Clinical Negligence

Hypoxic brain damage after delayed caesarean section

The team of specialist clinical negligence lawyers based at Thomson Snell & Passmore’s Tunbridge Wells and Dartford (Thames Gateway) offices, has secured over £4 million for a child who suffered a hypoxic brain injury after being starved of oxygen during a delay in performing a caesarean section.

The claimant in this medical negligence compensation claim was a child who suffered hypoxic-ischemic encephalopathy (a condition where the brain does not receive enough oxygen) during her birth.

In the last days before her due date, the claimant’s mother noticed that the claimant was not moving as much as she should. She went to Poole Hospital, arriving at 11:30am and giving birth to the claimant the following day at 01:00am by emergency caesarean section.

The claimant was in a poor condition when she was born and had to be resuscitated.

It was later confirmed that the claimant’s cerebral injury was consistent with chronic partial hypoxia occurring at the time of her birth. At the time of the claim it was considered that the claimant had a life expectancy of only another 58 to 59 years, as a result of her brain injury.

The defendant hospital trust admitted early in the claims process that the emergency c-section should have been carried out six hours earlier. However they denied that this would have changed the claimant’s injury.

The team acting for the claimant, argued that the claimant should have been delivered 12 hours prior (13:00pm) on the day she was admitted, and that the claimant would have been uninjured if delivered at that time.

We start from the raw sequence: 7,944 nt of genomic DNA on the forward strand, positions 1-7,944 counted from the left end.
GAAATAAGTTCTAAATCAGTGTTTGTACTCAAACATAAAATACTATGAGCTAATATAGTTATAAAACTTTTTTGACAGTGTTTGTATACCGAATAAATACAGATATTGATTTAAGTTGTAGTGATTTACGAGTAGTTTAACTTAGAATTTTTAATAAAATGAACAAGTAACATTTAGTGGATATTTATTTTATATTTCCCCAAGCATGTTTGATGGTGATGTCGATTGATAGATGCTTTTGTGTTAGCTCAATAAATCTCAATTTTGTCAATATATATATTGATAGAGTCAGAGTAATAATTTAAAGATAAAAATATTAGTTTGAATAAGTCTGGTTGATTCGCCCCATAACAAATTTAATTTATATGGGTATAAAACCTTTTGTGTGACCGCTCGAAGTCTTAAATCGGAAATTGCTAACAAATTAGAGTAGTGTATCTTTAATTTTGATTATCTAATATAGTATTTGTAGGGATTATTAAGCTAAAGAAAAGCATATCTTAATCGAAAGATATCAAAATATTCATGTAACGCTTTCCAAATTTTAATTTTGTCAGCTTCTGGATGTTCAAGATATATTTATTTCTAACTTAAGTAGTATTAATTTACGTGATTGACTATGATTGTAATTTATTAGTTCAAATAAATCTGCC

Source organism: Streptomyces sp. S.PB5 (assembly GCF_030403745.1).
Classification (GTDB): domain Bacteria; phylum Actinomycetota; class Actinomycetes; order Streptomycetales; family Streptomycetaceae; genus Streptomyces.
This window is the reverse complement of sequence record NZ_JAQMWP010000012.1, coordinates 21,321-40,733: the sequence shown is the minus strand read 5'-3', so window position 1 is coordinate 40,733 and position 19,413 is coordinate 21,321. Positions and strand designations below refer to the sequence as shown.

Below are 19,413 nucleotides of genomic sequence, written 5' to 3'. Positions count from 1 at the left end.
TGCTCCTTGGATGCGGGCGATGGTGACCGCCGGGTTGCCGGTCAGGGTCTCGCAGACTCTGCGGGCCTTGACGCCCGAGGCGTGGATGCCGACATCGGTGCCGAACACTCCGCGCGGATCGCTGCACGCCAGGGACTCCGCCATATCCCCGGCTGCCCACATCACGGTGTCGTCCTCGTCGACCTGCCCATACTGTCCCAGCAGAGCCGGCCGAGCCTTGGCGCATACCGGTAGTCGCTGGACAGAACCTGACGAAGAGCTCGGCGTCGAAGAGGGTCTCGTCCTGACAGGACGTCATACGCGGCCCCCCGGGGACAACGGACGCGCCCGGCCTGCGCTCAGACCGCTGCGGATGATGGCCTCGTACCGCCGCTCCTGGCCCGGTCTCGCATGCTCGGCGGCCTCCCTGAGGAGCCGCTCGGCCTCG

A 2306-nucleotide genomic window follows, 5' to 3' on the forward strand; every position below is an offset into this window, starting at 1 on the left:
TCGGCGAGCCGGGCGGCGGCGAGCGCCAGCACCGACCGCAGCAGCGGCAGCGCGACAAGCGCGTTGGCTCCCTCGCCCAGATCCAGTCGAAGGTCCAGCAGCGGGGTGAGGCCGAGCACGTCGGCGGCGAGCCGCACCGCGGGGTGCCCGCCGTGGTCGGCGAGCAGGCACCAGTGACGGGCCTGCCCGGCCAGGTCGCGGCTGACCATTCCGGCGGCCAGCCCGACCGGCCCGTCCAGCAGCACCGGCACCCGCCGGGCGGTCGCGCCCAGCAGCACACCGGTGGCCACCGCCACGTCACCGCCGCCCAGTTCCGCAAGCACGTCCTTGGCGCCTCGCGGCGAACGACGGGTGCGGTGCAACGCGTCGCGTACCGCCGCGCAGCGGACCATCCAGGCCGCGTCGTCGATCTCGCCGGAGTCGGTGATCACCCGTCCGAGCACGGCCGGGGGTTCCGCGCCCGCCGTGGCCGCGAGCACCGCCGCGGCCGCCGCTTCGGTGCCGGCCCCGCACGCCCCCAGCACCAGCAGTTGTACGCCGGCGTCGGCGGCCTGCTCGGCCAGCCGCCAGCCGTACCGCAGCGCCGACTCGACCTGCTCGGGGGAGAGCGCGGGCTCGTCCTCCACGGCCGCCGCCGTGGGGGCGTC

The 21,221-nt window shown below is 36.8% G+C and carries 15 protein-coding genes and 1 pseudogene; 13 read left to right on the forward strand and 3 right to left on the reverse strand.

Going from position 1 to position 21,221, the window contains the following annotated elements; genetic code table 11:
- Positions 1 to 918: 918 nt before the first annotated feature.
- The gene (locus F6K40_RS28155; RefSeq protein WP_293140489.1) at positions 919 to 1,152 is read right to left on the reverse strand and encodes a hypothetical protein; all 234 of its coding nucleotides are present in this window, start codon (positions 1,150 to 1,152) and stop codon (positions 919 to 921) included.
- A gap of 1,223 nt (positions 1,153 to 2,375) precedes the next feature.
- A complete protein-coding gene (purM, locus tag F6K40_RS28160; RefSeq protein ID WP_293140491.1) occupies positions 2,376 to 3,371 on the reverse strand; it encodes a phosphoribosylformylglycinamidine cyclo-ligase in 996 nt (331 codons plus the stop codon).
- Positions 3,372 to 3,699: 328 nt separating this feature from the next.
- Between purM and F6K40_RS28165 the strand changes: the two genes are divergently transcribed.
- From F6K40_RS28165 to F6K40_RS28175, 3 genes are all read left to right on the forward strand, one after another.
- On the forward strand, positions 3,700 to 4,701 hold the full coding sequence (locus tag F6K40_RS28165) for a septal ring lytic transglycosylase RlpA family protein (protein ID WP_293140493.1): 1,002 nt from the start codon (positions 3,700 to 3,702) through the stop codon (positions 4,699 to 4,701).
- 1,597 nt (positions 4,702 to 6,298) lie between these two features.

Issues were made more complicated by the fact that all experts (both for the claimant and the defendant) agreed that a feto-maternal haemorrhage (where the baby’s blood cells are lost into the mother’s own blood circulation) must have already occurred at the time the claimant’s mother was admitted to hospital, as the claimant was clearly already in difficulties at that time.

The central question was whether this was a damaging haemorrhage or whether it was a sentinel (early warning) bleed, after which the claimant’s condition improved.

After obtaining a variety of medico-legal expert reports, the team were able to negotiate an out of court settlement of the clinical negligence claim of £4,325,000 to compensate the claimant for her injury and to provide equipment, care and treatment for the rest of her life.

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